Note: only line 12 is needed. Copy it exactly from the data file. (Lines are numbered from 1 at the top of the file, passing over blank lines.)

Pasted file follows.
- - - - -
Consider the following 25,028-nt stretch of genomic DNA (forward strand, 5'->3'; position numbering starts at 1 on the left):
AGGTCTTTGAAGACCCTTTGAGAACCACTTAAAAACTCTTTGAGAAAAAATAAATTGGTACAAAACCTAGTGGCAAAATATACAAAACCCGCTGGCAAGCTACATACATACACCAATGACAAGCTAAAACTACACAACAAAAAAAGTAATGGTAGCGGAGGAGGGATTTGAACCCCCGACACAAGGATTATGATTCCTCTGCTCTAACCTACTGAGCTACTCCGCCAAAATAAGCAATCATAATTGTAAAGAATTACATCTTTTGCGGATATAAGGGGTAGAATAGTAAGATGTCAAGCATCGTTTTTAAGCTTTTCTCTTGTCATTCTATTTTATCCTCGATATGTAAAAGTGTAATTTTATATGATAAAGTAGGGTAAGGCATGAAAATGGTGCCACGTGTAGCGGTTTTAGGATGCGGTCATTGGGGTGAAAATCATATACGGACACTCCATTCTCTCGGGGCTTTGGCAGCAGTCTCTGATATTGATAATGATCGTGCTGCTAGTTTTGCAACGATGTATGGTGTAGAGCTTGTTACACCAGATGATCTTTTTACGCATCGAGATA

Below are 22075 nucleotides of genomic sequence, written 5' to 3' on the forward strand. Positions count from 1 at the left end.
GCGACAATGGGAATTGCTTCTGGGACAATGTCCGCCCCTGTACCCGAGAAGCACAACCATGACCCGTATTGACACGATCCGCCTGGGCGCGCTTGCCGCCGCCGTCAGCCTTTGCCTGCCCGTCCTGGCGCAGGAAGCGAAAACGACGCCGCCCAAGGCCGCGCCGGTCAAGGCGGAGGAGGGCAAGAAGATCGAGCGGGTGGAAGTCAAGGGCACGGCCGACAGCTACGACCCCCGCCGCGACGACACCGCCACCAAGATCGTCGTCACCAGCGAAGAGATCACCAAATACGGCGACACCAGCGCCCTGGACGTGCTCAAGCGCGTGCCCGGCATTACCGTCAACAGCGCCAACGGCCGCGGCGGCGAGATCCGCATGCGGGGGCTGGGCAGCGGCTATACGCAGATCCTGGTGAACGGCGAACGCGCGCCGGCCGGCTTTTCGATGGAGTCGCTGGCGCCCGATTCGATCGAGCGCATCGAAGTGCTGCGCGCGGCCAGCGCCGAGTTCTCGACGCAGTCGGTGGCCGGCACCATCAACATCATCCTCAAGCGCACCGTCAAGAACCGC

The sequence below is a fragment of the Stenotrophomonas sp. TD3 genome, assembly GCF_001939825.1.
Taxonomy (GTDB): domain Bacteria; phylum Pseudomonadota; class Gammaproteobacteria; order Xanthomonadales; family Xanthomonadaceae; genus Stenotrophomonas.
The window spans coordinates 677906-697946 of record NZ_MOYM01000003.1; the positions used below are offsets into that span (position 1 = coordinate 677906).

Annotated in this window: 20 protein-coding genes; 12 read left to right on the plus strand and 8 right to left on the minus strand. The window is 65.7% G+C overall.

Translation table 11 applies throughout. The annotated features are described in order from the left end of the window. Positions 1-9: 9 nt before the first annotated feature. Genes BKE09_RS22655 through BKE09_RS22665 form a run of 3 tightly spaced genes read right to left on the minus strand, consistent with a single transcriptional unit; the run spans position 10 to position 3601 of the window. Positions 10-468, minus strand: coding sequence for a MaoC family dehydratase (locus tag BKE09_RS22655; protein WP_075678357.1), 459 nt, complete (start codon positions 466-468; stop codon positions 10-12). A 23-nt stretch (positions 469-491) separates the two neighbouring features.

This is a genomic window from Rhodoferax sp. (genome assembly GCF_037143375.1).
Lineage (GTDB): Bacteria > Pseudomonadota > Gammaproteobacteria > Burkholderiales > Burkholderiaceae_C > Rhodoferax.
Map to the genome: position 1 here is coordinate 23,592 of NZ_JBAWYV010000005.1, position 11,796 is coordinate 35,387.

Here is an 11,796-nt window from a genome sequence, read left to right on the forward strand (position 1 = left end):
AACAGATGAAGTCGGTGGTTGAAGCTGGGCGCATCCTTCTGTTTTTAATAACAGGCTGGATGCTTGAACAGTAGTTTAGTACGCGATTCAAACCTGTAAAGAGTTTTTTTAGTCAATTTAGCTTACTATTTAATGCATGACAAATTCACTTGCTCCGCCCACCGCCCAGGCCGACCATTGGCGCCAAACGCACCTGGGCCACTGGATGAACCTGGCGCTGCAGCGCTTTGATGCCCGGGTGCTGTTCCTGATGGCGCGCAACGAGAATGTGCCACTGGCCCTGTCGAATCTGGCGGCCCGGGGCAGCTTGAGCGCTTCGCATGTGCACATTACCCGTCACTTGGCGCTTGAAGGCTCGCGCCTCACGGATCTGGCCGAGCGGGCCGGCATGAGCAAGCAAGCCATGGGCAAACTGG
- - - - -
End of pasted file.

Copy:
Map to the genome: position 1 here is coordinate 23,592 of NZ_JBAWYV010000005.1, position 11,796 is coordinate 35,387.